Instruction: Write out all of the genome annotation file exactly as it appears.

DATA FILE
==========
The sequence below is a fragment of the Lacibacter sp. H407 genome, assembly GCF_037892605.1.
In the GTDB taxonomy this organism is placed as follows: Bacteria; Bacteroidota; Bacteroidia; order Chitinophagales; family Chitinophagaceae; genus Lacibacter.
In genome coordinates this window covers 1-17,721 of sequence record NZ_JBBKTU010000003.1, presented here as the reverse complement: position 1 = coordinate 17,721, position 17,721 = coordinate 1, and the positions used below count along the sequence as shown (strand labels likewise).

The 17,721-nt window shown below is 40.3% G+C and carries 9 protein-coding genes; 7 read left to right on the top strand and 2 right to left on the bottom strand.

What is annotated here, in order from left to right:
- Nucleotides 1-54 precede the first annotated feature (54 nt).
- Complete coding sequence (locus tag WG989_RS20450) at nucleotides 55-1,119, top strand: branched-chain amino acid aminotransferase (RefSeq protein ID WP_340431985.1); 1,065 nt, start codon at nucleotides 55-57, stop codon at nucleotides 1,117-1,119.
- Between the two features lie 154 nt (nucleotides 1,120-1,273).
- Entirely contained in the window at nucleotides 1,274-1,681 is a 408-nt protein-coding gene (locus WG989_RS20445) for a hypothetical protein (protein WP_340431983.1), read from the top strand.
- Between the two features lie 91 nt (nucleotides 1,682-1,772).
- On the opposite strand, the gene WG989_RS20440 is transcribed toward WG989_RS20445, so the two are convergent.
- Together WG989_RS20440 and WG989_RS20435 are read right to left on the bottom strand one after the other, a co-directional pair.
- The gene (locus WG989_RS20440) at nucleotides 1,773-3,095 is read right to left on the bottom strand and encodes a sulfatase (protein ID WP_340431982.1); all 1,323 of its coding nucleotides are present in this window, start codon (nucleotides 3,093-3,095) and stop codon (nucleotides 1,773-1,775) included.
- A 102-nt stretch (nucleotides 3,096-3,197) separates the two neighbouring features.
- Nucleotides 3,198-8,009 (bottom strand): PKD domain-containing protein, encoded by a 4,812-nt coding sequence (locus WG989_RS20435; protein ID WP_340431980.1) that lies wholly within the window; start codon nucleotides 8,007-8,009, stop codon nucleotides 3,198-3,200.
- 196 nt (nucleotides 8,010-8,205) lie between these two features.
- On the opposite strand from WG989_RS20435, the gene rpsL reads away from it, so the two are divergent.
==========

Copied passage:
The sequence below is a fragment of the Lacibacter sp. H407 genome, assembly GCF_037892605.1.
In the GTDB taxonomy this organism is placed as follows: Bacteria; Bacteroidota; Bacteroidia; order Chitinophagales; family Chitinophagaceae; genus Lacibacter.
In genome coordinates this window covers 1-17,721 of sequence record NZ_JBBKTU010000003.1, presented here as the reverse complement: position 1 = coordinate 17,721, position 17,721 = coordinate 1, and the positions used below count along the sequence as shown (strand labels likewise).

The 17,721-nt window shown below is 40.3% G+C and carries 9 protein-coding genes; 7 read left to right on the top strand and 2 right to left on the bottom strand.

What is annotated here, in order from left to right:
- Nucleotides 1-54 precede the first annotated feature (54 nt).
- Complete coding sequence (locus tag WG989_RS20450) at nucleotides 55-1,119, top strand: branched-chain amino acid aminotransferase (RefSeq protein ID WP_340431985.1); 1,065 nt, start codon at nucleotides 55-57, stop codon at nucleotides 1,117-1,119.
- Between the two features lie 154 nt (nucleotides 1,120-1,273).
- Entirely contained in the window at nucleotides 1,274-1,681 is a 408-nt protein-coding gene (locus WG989_RS20445) for a hypothetical protein (protein WP_340431983.1), read from the top strand.
- Between the two features lie 91 nt (nucleotides 1,682-1,772).
- On the opposite strand, the gene WG989_RS20440 is transcribed toward WG989_RS20445, so the two are convergent.
- Together WG989_RS20440 and WG989_RS20435 are read right to left on the bottom strand one after the other, a co-directional pair.
- The gene (locus WG989_RS20440) at nucleotides 1,773-3,095 is read right to left on the bottom strand and encodes a sulfatase (protein ID WP_340431982.1); all 1,323 of its coding nucleotides are present in this window, start codon (nucleotides 3,093-3,095) and stop codon (nucleotides 1,773-1,775) included.
- A 102-nt stretch (nucleotides 3,096-3,197) separates the two neighbouring features.
- Nucleotides 3,198-8,009 (bottom strand): PKD domain-containing protein, encoded by a 4,812-nt coding sequence (locus WG989_RS20435; protein ID WP_340431980.1) that lies wholly within the window; start codon nucleotides 8,007-8,009, stop codon nucleotides 3,198-3,200.
- 196 nt (nucleotides 8,010-8,205) lie between these two features.
- On the opposite strand from WG989_RS20435, the gene rpsL reads away from it, so the two are divergent.